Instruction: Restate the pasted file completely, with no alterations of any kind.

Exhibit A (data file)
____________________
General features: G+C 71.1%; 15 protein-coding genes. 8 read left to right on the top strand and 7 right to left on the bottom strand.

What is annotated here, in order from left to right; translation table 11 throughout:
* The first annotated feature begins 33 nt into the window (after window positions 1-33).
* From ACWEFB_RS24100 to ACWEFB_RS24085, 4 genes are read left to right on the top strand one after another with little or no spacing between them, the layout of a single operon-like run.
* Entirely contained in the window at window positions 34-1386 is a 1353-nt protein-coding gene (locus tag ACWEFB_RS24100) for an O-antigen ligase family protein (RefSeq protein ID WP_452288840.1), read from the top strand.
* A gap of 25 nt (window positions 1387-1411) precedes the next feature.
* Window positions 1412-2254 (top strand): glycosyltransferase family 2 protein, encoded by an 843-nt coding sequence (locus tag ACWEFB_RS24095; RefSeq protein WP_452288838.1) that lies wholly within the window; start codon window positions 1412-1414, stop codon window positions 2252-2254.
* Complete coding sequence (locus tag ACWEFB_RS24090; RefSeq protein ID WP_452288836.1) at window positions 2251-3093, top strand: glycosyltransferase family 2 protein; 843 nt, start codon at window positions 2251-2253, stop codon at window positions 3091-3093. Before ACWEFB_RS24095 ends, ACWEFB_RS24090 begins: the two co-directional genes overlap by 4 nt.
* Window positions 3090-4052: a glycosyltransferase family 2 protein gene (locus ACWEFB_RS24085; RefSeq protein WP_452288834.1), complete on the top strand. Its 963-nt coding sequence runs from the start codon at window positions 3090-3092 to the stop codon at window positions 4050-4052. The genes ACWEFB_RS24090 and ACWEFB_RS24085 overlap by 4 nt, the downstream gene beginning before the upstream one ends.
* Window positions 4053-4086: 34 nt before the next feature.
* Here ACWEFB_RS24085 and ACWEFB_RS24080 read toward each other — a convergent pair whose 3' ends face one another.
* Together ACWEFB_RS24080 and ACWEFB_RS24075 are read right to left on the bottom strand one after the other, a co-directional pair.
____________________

General features: G+C 71.1%; 15 protein-coding genes. 8 read left to right on the top strand and 7 right to left on the bottom strand.

What is annotated here, in order from left to right; translation table 11 throughout:
* The first annotated feature begins 33 nt into the window (after window positions 1-33).
* From ACWEFB_RS24100 to ACWEFB_RS24085, 4 genes are read left to right on the top strand one after another with little or no spacing between them, the layout of a single operon-like run.
* Entirely contained in the window at window positions 34-1386 is a 1353-nt protein-coding gene (locus tag ACWEFB_RS24100) for an O-antigen ligase family protein (RefSeq protein ID WP_452288840.1), read from the top strand.
* A gap of 25 nt (window positions 1387-1411) precedes the next feature.
* Window positions 1412-2254 (top strand): glycosyltransferase family 2 protein, encoded by an 843-nt coding sequence (locus tag ACWEFB_RS24095; RefSeq protein WP_452288838.1) that lies wholly within the window; start codon window positions 1412-1414, stop codon window positions 2252-2254.
* Complete coding sequence (locus tag ACWEFB_RS24090; RefSeq protein ID WP_452288836.1) at window positions 2251-3093, top strand: glycosyltransferase family 2 protein; 843 nt, start codon at window positions 2251-2253, stop codon at window positions 3091-3093. Before ACWEFB_RS24095 ends, ACWEFB_RS24090 begins: the two co-directional genes overlap by 4 nt.
* Window positions 3090-4052: a glycosyltransferase family 2 protein gene (locus ACWEFB_RS24085; RefSeq protein WP_452288834.1), complete on the top strand. Its 963-nt coding sequence runs from the start codon at window positions 3090-3092 to the stop codon at window positions 4050-4052. The genes ACWEFB_RS24090 and ACWEFB_RS24085 overlap by 4 nt, the downstream gene beginning before the upstream one ends.
* Window positions 4053-4086: 34 nt before the next feature.
* Here ACWEFB_RS24085 and ACWEFB_RS24080 read toward each other — a convergent pair whose 3' ends face one another.
* Together ACWEFB_RS24080 and ACWEFB_RS24075 are read right to left on the bottom strand one after the other, a co-directional pair.